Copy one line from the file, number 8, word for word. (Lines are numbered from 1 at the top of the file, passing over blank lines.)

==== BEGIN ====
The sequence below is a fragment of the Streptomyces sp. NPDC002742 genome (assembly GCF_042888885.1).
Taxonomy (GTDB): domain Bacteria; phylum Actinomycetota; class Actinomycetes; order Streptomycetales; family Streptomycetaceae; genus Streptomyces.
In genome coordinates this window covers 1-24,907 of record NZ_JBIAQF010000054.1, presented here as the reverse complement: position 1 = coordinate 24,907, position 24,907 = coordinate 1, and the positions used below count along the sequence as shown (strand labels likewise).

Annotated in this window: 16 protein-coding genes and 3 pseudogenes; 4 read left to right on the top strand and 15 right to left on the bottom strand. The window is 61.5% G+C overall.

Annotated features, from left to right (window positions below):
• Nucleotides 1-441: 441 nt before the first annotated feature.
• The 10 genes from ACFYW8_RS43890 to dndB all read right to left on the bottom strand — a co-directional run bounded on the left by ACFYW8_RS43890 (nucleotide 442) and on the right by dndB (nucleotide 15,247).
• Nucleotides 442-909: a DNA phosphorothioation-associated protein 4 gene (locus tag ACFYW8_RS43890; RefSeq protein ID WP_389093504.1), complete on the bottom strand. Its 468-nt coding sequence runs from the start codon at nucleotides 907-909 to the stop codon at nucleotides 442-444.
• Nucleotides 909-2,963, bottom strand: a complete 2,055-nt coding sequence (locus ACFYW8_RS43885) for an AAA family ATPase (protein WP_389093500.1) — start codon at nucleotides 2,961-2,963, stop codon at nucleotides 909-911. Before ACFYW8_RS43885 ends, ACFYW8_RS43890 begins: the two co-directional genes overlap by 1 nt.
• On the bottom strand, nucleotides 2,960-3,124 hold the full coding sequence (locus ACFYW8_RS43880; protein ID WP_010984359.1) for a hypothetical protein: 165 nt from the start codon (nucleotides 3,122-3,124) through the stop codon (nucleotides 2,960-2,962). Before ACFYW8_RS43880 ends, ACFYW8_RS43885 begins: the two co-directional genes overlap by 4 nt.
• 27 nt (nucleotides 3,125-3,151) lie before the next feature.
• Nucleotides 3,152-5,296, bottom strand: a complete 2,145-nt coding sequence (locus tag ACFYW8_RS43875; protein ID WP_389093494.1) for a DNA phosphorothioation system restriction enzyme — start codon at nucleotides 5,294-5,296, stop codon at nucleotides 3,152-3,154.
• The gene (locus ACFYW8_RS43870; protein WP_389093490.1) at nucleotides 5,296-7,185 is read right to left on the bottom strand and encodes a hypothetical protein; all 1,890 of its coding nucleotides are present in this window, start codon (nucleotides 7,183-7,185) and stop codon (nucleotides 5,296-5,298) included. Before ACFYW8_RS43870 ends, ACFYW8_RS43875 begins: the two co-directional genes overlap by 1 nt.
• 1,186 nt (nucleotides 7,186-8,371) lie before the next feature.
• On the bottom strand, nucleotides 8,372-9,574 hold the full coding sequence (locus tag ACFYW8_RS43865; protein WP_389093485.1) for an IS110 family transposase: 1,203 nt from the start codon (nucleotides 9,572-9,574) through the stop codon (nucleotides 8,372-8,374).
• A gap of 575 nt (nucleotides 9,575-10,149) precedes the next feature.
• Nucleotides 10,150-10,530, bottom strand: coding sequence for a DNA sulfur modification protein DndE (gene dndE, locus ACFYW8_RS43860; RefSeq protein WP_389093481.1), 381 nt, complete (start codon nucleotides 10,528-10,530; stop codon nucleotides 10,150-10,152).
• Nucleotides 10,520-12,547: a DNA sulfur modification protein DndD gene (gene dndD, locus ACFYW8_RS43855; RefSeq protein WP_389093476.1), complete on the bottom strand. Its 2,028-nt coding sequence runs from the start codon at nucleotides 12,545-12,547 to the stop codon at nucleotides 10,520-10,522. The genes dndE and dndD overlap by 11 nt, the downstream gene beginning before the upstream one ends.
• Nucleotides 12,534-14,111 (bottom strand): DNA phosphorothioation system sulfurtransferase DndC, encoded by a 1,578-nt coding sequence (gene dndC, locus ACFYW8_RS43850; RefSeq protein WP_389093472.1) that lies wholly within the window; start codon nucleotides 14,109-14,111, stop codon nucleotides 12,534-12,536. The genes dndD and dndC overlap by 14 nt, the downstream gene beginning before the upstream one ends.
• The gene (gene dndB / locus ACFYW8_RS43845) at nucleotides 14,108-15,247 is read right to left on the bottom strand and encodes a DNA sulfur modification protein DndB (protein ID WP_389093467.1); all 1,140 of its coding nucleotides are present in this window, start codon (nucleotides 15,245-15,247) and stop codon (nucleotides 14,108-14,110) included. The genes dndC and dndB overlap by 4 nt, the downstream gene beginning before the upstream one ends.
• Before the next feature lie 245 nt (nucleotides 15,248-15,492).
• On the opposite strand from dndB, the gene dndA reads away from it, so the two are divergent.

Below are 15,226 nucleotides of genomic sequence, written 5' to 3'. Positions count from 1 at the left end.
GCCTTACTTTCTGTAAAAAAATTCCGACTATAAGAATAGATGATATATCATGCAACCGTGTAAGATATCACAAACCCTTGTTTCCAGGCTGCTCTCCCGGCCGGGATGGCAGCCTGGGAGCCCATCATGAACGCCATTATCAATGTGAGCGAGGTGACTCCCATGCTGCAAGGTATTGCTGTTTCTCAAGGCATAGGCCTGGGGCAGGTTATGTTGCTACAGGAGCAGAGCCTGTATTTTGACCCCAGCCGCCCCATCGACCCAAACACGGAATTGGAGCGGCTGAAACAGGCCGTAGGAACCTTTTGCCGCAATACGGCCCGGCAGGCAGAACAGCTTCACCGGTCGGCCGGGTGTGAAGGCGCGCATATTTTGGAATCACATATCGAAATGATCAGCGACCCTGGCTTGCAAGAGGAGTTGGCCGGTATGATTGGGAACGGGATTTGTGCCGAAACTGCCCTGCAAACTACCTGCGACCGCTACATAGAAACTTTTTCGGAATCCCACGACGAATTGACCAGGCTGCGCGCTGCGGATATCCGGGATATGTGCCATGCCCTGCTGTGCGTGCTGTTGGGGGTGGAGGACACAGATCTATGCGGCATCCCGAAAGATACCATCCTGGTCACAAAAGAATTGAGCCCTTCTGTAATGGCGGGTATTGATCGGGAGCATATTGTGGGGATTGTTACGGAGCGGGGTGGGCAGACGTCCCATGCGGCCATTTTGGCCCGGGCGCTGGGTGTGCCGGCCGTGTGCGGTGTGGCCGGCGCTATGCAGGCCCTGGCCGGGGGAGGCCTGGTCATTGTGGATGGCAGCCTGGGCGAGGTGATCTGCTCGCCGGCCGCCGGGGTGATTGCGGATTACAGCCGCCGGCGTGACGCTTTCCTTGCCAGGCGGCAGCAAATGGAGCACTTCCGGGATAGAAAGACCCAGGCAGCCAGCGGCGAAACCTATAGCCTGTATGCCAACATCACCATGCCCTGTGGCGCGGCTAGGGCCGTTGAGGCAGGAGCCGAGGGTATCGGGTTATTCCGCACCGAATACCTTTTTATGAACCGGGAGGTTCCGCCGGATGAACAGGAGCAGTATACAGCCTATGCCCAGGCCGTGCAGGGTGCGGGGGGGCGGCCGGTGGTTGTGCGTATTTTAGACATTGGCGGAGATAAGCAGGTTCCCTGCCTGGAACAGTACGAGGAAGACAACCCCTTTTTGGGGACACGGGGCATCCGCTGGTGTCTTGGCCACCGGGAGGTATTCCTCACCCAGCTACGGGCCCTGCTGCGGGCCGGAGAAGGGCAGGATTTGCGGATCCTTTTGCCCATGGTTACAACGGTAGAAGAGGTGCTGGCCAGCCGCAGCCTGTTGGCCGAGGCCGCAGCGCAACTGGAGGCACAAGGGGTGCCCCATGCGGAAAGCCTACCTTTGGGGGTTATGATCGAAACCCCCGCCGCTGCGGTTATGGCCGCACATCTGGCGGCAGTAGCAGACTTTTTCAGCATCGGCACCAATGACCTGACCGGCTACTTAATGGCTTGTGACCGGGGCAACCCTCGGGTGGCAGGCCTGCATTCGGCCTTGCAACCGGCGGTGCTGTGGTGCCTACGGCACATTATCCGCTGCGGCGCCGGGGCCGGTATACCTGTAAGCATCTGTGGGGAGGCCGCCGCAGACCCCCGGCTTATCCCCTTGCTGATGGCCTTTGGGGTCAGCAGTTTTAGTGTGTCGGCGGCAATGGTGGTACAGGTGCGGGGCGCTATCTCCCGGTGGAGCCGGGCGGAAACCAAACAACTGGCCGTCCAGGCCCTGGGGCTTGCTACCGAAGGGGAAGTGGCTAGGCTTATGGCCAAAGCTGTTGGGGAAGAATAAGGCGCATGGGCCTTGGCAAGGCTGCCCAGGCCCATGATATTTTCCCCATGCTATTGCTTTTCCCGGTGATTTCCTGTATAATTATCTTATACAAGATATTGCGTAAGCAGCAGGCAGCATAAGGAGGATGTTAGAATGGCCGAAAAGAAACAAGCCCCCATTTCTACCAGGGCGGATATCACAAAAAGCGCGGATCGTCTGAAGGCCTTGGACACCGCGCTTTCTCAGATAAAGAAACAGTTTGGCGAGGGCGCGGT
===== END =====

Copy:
• Nucleotides 442-909: a DNA phosphorothioation-associated protein 4 gene (locus tag ACFYW8_RS43890; RefSeq protein ID WP_389093504.1), complete on the bottom strand. Its 468-nt coding sequence runs from the start codon at nucleotides 907-909 to the stop codon at nucleotides 442-444.